QTc = “Qtcorrected (for heart rate)”


QTc = QT interval in ms / √ R-R interval (in sec)

64

Normal QTc

Normal QTc ≤ 0.44 sec

65

Rapid rule for QT interval correction for HR determination

If the QT interval is less than ½ the R-R interval, then the QT is within normal range
This technique only works at normal heart rates (60-100bpm)

66

What is the danger of an abnormally long QT interval?

May predispose patients to lethal cardiac rhythm disturbances

67

2 conditions that cause a decrease in QT interval

Hypercalcemia

Tachycardia

68

6 conditions that can cause an increase in the QT interval

  • Hypocalcemia
  • Hypokalemia
  • Hypomegnesemia
  • Myocardial ischemia
  • Congenital QT interval increase
  • Toxic drug effect (i.e. certain anti-arrhythmic drugs)

69

What is the mean QRS axis?

A vector that represents the average of the instantaneous electrical forces generated during the sequence of ventricular depolarization as measured in the frontal plane (the limb leads)

Blue section = normal area of axis

70

Effect of heart orientation on QRS axis

71

Effect of ventricular hypertrophy on QRS axis

Shift towards the hypertrophied side

72

Effect of myocardial infarction on QRS axis

Points away from the infarction

73

3 causes of left axis deviation

  • Inferior wall myocardial infarction
  • Left anterior fascicular block
  • Left ventricular hypertrophy (sometimes)

74

3 causes of right axis deviation

  • Right ventricular hypertrophy
  • Acute right heart strain (i.e. massive pulmonary embolism)
  • Left posterior fascicular block

75

First step for determining QRS axis

Start with lead I:
Is the QRS + or - ?
If + then the vector of depolarization is heading towards the + electrode of lead I (so between -90°and + 90°) = good (no right axis deviation)

If - then the vector of depolarization is heading towards the - electrode of lead I = right axis deviation

76

Second stop for determining QRS axis

Move on to lead II:
Is the QRS + or - ?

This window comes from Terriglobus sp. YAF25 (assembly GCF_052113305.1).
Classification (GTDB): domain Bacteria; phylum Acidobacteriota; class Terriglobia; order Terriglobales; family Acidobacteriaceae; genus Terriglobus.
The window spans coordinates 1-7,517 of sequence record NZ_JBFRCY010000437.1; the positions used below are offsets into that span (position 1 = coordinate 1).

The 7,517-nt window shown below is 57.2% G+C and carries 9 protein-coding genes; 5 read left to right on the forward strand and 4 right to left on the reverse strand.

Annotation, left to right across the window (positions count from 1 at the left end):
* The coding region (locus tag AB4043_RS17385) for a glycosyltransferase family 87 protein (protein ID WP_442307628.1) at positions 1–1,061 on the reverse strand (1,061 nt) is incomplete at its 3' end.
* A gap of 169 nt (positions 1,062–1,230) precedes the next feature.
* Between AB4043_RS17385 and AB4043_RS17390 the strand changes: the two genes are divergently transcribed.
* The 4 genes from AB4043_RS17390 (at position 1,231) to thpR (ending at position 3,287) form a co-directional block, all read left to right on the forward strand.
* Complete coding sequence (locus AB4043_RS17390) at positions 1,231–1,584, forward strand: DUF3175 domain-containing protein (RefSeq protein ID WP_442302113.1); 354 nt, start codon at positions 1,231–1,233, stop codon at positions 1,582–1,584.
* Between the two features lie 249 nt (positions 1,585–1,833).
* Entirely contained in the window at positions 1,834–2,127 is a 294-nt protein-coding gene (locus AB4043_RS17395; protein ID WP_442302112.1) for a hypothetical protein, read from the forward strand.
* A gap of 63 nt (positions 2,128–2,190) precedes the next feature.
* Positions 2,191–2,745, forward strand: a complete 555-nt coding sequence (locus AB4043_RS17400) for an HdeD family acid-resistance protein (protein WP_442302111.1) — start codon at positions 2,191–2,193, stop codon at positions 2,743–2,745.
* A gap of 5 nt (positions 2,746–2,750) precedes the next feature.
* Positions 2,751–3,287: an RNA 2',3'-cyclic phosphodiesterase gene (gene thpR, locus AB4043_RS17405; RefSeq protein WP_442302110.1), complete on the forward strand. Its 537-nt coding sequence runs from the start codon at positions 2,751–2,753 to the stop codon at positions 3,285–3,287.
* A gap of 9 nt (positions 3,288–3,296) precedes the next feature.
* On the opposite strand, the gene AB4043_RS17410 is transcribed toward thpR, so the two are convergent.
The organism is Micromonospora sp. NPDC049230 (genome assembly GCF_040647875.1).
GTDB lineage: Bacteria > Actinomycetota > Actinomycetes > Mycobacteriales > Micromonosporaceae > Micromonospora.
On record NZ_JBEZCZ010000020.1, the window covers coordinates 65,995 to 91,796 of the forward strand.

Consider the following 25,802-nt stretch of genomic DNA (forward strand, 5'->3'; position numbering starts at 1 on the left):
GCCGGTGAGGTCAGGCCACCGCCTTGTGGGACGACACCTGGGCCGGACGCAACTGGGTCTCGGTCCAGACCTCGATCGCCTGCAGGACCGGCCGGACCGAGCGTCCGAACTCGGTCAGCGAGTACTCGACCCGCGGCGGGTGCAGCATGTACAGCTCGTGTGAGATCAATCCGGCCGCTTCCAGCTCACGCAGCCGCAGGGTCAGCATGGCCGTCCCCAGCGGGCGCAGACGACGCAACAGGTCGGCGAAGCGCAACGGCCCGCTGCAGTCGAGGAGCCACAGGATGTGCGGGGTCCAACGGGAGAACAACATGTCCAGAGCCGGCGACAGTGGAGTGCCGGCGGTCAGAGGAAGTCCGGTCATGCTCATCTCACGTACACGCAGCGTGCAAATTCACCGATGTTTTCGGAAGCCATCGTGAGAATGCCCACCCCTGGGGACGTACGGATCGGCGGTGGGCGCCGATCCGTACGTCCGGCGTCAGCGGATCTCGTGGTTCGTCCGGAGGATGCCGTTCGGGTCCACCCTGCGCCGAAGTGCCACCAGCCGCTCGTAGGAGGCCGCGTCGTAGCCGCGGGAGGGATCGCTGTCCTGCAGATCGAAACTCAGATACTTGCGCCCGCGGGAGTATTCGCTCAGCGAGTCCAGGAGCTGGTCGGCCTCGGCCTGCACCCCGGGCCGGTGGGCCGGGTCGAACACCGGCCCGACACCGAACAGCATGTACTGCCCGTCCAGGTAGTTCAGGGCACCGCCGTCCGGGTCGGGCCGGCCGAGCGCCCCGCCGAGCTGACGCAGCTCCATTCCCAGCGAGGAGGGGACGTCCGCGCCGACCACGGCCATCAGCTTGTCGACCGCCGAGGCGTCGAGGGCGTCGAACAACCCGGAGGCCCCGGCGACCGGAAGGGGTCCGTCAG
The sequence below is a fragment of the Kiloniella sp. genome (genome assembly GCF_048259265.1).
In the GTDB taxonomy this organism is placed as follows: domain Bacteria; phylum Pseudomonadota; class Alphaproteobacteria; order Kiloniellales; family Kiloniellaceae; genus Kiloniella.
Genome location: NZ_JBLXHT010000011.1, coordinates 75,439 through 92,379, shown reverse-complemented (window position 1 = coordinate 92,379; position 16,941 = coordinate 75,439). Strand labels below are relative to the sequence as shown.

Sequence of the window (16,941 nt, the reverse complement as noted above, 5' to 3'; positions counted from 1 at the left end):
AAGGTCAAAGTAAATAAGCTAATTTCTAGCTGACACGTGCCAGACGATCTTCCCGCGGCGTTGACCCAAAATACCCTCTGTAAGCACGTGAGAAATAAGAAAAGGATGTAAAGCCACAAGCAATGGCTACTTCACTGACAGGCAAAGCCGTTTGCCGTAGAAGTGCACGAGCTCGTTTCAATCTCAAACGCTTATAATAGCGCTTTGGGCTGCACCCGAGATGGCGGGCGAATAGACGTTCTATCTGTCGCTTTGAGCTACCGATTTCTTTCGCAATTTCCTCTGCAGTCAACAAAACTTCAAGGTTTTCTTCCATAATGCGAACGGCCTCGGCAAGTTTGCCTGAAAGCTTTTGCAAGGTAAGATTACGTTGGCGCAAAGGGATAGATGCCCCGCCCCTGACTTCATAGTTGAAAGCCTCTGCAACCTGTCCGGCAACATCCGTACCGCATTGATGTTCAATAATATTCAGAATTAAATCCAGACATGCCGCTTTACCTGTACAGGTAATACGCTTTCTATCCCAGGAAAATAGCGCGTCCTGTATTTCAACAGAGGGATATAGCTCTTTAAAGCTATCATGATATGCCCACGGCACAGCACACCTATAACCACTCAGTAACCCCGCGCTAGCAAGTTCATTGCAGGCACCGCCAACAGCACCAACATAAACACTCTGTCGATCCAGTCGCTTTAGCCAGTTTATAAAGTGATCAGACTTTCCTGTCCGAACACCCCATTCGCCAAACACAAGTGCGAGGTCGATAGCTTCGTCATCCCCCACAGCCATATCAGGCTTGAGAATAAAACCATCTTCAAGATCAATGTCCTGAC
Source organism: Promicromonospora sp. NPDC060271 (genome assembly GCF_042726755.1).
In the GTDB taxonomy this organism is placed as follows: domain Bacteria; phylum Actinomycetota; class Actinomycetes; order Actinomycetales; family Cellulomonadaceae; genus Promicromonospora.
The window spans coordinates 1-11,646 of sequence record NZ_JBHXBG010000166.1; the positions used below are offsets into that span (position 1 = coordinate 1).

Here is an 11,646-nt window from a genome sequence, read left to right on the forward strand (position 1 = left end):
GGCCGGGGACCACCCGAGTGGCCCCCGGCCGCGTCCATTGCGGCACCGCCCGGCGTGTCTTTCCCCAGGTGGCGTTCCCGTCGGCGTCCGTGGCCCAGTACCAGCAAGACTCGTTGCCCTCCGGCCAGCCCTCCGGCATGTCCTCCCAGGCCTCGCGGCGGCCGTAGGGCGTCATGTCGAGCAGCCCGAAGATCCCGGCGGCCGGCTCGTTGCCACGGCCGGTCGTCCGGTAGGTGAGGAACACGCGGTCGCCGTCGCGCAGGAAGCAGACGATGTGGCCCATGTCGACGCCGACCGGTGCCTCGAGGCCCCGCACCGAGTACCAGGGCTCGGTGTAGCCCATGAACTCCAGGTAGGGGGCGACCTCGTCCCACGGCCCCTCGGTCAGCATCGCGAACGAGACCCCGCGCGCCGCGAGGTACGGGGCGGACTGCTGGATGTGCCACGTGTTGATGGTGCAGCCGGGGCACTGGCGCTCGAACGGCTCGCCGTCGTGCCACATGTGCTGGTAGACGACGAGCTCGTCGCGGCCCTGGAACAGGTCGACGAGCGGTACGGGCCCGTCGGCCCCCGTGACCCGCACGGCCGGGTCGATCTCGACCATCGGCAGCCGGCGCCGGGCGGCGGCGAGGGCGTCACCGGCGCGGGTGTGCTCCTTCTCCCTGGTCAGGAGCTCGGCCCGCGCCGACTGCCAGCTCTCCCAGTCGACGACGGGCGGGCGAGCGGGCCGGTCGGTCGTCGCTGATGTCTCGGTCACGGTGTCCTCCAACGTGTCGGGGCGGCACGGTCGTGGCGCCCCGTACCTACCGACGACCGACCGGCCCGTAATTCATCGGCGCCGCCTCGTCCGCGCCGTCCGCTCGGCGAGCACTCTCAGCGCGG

If + then the vector of depolarization is heading towards the + electrode of lead II (so between -30°and + 150°)

If -, then left axis deviation

77

What is normal range ofr QRS axis

If QRS is + in both I and II, then the axis vector must lie between -30° and + 90°

78

Leads that see P wave best

Leads II and V1

79

Define right atrial enlargement representation on an ECG and which lead best perceives it

Height greater than 2.5 mm in lead II

80

Define left atrial enlargement representation on an ECG and which lead perceives it best

Negative P in V1 > 1 mm wide and 1 mm deep

81

4 important abnormalities of QRS complex

  1. Ventricular Hypertrophy
  2. Bundle branch blocks
  3. Fascicular Blocks
  4. Pathologic Q waves in Myocardial Infarction

82

Effect of right ventricular hypertrophy on ECG waves

Chest leads V1 and V2 (which overlie the RV) record greater than normal upward deflections (R wave greater than S wave)

83

Effect of right ventricular hypertrophy on QRS axis

Increased RV mass shifts the mean axis to the right --> Right axis deviation

84

Effect of left ventricular hypertrophy on ECG waves

V5 and V6 (which overlie the LV) record greater than normal upward deflections (Taller than normal R waves)
Other side of the heart (V1 and V2) demonstrate the opposite (deeper than normal S waves

85

Effect of left ventricular hypertrophy on QRS axis

Increased LV mass may shift the mean axis to the left = Left axis deviation

86

Define a bundle branch block and its potential cause

Interruption of conduction through the right or left bundle branches
May develop from ischemic or degenerative damage

87

Effect of bundle branch blockage on electrical activity and QRS complex